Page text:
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Smith's Cove Baptist Meeting House and Temperance Hall

Highway No. 1, Smiths Cove, Nova Scotia, B0S, Canada

Formally Recognized: 1994/03/07

Front elevation, Smith's Cove Baptist Meeting House and Temperance Hall, 2005; Heritage Division, NS Dept. of Tourism, Culture and Heritage, 2005
Front Elevation
Side elevation, including garage addition, Smith's Cove Baptist Meeting House and Temperance Hall, Smtih's Cove, 2005; Heritage Division, NS Dept. of Tourism, Culture and Heritage, 2005
Side Elevation
Detail of one of two front doors (left), Smith's Cove Baptist Meeting House and Temperance Hall, Smtih's Cove, 2005.; Heritage Division, NS Dept. of Tourism, Culture and Heritage, 2005
Main Door

Other Name(s)

Smith's Cove Baptist Meeting House and Temperance Hall
Smith's Cove Meeting House

Links and documents

Construction Date(s)

1834/01/01 to 1837/12/31

Listed on the Canadian Register: 2005/06/13

Statement of Significance

Description of Historic Place

The Smith’s Cove Baptist Meeting House and Temperance Hall is a wood frame structure with a front facing gable roof located in the community of Smith’s Cove, NS. In the 1970s a large, one storey addition was built to accommodate fire engines. It is one of the earliest temperance halls in Nova Scotia, built between 1834 and 1837. Located in the centre of the community, its Neo-gothic and Neo-classical features have made it a local landmark. Designation includes the building and the land.

Heritage Value

The Smith’s Cove Baptist Meeting House and Temperance Hall is valued for its age, associations with the Baptists of Smith’s Cove and the local temperance movement.

The Meeting House was built between 1834 and 1837 by Benjamin Potter, a practicing Baptist and advocate for temperance. At this time the temperance movement was sweeping through Nova Scotia. In 1828 a temperance society was organized nearby at Bear River and is thought to be the first temperance society organized in North American. The Smith’s Cove Meeting House was built to accommodate more than just Baptist services, but was open for use by the local Methodist congregation. A formal temperance society was not there established until 1860. Prior to 1860, temperance meetings, lead by Potter, were held on the grounds of the Meeting House, often with the people Bear River.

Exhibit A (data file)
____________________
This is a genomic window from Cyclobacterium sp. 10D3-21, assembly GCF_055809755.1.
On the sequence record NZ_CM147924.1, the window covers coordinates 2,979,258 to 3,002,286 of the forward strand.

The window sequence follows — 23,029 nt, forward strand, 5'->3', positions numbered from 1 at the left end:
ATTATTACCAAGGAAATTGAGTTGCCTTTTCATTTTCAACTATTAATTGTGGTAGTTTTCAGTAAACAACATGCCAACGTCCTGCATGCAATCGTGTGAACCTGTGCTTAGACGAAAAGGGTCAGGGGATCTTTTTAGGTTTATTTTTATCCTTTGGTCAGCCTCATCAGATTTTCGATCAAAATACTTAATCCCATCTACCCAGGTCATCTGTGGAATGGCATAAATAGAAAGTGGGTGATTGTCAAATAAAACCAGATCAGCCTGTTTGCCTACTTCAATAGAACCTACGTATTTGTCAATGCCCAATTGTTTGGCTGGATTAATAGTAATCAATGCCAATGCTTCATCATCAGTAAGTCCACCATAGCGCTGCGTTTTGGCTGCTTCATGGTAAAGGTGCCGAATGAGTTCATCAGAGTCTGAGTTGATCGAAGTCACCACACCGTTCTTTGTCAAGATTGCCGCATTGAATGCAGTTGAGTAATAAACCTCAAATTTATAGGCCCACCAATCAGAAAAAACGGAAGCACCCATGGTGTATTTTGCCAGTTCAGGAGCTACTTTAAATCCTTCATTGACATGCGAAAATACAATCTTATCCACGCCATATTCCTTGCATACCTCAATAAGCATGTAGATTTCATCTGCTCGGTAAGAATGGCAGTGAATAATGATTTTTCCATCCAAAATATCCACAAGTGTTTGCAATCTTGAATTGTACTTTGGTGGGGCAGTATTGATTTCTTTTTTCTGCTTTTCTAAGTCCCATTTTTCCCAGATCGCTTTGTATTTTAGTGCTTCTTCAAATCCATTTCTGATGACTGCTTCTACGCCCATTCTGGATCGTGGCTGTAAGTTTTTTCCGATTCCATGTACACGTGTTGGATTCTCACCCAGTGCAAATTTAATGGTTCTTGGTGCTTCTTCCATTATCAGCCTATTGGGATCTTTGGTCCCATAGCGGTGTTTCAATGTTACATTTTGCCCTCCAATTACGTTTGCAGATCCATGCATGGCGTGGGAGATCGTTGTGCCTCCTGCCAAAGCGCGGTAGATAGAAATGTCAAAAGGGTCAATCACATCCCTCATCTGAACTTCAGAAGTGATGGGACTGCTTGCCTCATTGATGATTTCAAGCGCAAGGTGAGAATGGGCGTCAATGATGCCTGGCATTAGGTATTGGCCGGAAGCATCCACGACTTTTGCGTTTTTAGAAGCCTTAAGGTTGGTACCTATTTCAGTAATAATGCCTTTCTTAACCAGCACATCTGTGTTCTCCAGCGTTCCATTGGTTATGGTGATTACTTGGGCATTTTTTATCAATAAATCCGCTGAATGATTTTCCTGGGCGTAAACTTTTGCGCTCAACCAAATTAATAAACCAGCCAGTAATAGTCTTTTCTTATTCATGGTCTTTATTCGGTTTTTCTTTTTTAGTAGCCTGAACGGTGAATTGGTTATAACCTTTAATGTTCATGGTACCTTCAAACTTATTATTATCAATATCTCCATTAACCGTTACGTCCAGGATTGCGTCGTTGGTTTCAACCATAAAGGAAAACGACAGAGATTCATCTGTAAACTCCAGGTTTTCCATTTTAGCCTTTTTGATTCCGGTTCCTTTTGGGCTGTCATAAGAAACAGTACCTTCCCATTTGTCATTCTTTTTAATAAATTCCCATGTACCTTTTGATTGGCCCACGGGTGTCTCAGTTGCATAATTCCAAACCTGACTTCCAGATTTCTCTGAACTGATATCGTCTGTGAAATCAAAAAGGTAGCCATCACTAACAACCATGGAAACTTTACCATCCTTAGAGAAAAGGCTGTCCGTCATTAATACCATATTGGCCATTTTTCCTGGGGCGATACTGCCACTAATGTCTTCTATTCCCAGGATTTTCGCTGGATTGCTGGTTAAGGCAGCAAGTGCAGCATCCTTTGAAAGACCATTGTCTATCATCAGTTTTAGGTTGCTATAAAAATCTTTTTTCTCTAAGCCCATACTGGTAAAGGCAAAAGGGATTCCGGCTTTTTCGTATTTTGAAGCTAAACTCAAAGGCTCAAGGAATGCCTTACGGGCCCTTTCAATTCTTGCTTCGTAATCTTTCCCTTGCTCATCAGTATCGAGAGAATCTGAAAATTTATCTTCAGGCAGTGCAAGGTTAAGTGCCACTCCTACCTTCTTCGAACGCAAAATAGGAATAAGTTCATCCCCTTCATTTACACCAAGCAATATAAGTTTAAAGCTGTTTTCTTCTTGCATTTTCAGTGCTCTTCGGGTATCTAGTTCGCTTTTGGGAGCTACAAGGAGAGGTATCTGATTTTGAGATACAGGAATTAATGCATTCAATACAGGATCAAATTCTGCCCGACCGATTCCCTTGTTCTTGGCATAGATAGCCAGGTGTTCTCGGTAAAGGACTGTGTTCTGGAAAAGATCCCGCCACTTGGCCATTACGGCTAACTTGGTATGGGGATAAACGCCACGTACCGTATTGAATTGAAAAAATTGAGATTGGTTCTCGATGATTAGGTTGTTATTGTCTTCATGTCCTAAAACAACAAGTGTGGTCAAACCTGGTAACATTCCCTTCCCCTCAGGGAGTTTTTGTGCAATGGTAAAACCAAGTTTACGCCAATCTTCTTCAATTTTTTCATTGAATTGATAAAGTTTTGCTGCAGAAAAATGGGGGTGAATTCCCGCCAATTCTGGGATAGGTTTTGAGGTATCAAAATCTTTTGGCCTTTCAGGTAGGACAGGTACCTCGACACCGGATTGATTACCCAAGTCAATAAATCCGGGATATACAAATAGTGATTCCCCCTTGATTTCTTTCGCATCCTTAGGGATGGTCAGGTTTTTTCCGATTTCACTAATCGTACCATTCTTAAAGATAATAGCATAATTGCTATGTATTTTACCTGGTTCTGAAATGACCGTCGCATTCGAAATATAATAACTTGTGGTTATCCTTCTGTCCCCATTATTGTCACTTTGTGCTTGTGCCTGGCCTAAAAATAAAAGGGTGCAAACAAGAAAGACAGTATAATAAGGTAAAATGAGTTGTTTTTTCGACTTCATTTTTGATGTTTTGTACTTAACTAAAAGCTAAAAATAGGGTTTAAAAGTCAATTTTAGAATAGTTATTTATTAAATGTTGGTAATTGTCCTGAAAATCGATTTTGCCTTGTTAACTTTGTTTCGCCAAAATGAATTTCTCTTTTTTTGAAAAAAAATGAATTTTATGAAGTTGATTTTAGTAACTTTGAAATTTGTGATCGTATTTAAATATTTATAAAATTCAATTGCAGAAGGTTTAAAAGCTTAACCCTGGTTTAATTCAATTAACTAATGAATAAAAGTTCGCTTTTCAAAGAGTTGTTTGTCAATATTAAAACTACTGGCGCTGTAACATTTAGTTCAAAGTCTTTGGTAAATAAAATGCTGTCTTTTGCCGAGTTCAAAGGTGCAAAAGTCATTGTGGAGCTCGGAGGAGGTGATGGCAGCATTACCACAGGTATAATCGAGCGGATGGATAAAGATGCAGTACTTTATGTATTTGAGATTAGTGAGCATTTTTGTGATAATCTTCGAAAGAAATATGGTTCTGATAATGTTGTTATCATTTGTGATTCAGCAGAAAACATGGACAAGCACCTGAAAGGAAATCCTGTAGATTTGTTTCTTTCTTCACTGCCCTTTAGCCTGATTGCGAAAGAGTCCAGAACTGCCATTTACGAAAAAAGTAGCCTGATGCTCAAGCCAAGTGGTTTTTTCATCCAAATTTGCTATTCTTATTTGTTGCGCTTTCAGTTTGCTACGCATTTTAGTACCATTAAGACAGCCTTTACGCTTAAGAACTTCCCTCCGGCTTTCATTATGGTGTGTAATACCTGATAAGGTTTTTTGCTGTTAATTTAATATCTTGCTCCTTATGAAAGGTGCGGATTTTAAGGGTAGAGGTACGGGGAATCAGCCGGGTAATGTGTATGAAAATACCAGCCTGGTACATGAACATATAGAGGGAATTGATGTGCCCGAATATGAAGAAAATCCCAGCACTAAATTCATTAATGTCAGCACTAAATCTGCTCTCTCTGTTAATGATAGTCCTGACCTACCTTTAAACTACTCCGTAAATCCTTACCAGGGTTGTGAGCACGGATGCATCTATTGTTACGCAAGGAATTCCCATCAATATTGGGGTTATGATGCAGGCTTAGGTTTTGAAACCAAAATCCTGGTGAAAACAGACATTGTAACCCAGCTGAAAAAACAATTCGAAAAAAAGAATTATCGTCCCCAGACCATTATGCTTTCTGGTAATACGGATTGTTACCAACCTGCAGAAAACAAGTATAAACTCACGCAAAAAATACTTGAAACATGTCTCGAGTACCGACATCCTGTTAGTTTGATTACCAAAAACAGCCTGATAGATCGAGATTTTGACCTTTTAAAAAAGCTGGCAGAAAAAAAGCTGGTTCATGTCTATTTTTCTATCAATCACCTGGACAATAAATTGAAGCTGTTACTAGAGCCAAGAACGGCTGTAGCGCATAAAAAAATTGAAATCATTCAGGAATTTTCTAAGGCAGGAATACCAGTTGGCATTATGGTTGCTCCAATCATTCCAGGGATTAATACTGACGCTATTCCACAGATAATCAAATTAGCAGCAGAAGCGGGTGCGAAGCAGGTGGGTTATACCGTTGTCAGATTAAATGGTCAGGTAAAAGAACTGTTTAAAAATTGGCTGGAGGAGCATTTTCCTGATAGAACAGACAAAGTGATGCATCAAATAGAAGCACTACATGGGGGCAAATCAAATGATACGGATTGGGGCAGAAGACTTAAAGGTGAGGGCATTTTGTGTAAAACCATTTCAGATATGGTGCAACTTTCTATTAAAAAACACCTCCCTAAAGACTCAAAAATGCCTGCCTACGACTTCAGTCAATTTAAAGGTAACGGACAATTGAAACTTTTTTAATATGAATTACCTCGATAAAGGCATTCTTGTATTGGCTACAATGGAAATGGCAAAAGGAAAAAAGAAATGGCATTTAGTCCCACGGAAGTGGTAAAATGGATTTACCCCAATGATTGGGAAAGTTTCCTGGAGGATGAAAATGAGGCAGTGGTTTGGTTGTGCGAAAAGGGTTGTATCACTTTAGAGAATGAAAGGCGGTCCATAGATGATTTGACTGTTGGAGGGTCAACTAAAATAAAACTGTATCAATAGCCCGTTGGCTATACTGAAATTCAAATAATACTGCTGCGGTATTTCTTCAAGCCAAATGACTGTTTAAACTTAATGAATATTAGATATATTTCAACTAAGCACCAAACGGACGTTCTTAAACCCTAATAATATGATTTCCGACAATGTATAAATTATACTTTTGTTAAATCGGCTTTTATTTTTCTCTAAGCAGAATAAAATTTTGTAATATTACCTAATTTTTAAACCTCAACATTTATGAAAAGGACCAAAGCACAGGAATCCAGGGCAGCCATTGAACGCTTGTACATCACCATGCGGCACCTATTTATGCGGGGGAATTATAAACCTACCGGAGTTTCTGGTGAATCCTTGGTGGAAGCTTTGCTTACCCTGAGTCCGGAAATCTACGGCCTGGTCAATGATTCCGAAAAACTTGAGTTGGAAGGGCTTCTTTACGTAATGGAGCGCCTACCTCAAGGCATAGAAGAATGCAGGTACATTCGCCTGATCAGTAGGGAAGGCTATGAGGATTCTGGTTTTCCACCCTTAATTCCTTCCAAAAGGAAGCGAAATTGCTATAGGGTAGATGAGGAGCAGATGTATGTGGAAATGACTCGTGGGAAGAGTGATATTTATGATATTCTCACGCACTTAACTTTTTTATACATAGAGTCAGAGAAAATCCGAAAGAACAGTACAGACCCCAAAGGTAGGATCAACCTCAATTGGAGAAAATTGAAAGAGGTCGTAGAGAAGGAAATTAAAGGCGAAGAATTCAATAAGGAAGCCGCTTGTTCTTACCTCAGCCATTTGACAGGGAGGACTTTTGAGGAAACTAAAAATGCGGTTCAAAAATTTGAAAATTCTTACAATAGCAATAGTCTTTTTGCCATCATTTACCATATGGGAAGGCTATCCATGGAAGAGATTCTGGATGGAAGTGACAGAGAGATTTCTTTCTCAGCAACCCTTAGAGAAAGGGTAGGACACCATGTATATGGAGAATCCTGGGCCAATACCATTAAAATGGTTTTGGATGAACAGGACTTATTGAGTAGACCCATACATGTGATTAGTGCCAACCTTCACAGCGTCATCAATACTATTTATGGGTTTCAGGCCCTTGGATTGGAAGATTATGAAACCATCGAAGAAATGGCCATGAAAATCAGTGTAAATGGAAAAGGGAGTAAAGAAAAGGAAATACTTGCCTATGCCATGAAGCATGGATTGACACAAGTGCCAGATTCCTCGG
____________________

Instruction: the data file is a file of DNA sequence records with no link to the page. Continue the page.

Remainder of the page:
In 1860 Home Division no. 169 of the Order of the Sons of Temperance for Smith’s Cove was chartered. By the end of the nineteenth century, the Meeting House had ceased to be used for Baptist services. In 1902 it was formally established as the Temperance Hall for Division no. 169. After seventy years of service in the temperance movement, n 1972 the Temperance Society ceased operations; however the building continued to have a roll in the community as it was used as a fire hall. In 1990 the Smith’s Cove Historical Society purchased the building and it is now open to the public. The building has served the community since its founding over one hundred and seventy years ago.

The historic place is a wood frame structure with a front facing gable roof, clad with clapboards. The front elevation incorporates two doorways, each incorporating an arched panel above the door, surmounted by an entablature with dentils supported by Gothic Revival pilasters. In the 1970s, when the building ceased functioning as a temperance hall, the building became the local fire hall and a one storey addition was made to the rear of the building to house fire trucks. A gallery runs along three interior walls which has been enclosed and covered with decorative metal cladding, as has the ceiling.

There are few temperance halls left in Nova Scotia and in such a relatively unaltered state. It is the most important architectural landmark in Smith’s Cove.

Source: Provincial Heritage Property Program, Heritage Property Files, no. 184, 1747 Summer Street, Halifax.

Character-Defining Elements

Character-Defining Elements of the Smith’s Cove Baptist Meeting House and Temperance Hall related to its Gothic Revival architecture and public meeting house and include:

- location in the centre of the village of Smith’s Cove;
- wooden frame;
- front facing gable roof;
- wooden clapboard cladding;
- two separate doorways on front elevation;
- pointed arched panels surmounted by an entablature with dentils above front doors;
- Gothic Revival pilasters;
- Gothic Revival arched window centered between two front doors on second storey;
- Gothic Revival windows along each side;
- wide corner boards and dentils;
- cut granite and rubble foundation;
- all original or historic interior elements including: decorative metal cladding on ceiling and gallery enclosure; and gallery.

Recognition

Jurisdiction

Nova Scotia

Recognition Authority

Province of Nova Scotia

Recognition Statute

Heritage Property Act

Recognition Type

Provincially Registered Property

Recognition Date

1994/03/07

Historical Information

Significant Date(s)

n/a

Theme - Category and Type

Building Social and Community Life
Community Organizations
Building Social and Community Life
Religious Institutions
Building Social and Community Life
Social Movements
Expressing Intellectual and Cultural Life
Philosophy and Spirituality

Function - Category and Type

Current

Leisure
Museum

Historic

Religion, Ritual and Funeral
Religious Facility or Place of Worship

Architect / Designer

n/a

Builder

Benjamin Potter

Additional Information

Location of Supporting Documentation

Heritage Property Program, property files, 1747 Summer Street, Halifax, NS, B3H 3A6.

Cross-Reference to Collection

Fed/Prov/Terr Identifier

00PNS0184

Status

Published

Related Places

n/a

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